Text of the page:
After Alistair had completed his first tour with 76 Squadron (see : Alistair Wood: Part One, 76 Squadron, Main Force), as was customary he went to serve in a training unit. He went first to No 15 OTU, Harwell, Berkshire, and then on to No. 19 OTU, Kinloss, in his native Scotland. It is while he was at Kinloss that he was mentioned in a Despatch for distinguished service.
Alistair, whose rank is given as Sergeant above, had in fact been made an officer the previous year and had been awarded the DFC for distinguished service at the same time as his pilot Wilfred Elder received a Bar to his award. Both awards were gazetted on 16 November 1943:
Alistair was clearly highly thought of, and at the end of his Pathfinder tour in 1945, in the rank of Flight Lieutenant, he would receive a Bar to the DFC, the citation reading:
Throughout he has shown outstanding skill as a navigator, and the courage and determination he has displayed … have made him a valuable member of his squadron.
This, however, was in the future. He began his Pathfinder career at 1655 MTU, Warboys, on September 6 1944, teaming up nine days later with his long-term Mosquito pilot, Pilot Officer Hicklin. They joined 105 Squadron at Bourn on 22 October 1944. See: Alistair McKenzie Wood & 105 Squadron, Bourn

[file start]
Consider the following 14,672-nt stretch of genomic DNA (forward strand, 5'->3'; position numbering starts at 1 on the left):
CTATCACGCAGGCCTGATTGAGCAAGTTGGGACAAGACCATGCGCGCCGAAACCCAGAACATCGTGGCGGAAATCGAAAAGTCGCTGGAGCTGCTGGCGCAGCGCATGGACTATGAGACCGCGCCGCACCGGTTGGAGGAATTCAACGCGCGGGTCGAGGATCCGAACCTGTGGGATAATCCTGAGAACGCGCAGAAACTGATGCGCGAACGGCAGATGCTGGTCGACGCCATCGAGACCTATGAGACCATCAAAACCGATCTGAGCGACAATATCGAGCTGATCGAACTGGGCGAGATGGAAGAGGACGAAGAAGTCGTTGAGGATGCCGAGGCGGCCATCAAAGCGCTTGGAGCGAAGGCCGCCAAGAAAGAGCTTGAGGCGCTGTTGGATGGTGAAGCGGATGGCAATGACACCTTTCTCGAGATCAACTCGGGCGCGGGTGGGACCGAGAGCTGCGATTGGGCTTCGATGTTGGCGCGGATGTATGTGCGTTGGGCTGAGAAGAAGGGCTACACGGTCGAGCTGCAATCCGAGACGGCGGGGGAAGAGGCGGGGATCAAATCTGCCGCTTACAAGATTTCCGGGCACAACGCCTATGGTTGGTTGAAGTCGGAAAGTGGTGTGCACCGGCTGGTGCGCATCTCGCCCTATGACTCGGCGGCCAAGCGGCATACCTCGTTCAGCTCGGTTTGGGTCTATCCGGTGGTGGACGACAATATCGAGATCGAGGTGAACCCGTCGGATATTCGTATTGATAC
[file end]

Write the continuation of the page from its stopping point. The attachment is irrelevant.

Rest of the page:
Alistair’s logbook entries detailing his Mosquito operations contain no dramatic incidents such as had troubled his first tour on Halifaxes. Straightforward details only are given, except on one very memorable page:
This is the first time we at the Archive have seen a logbook entry recording a Mosquito undertaking a ‘Cook’s Tour‘. Unlike those undertaken in the Lancasters which generally carried ground crew for this once-in-a-lifetime experience, it was just for two men – Alistair and his pilot, Hicklin. It must have been a wonderful experience for them both to travel over Europe in daylight without fear of danger, and it is easy to imagine them laughing and chatting until, perhaps, overawed for a while when viewing the apocalyptic devastation of Germany.
Hicklin, left; Alistair, right, with his usual spotted scarf.
With many thanks to Brian and Muriel Knights for all documents and photographs relating to Alistair’s flying career.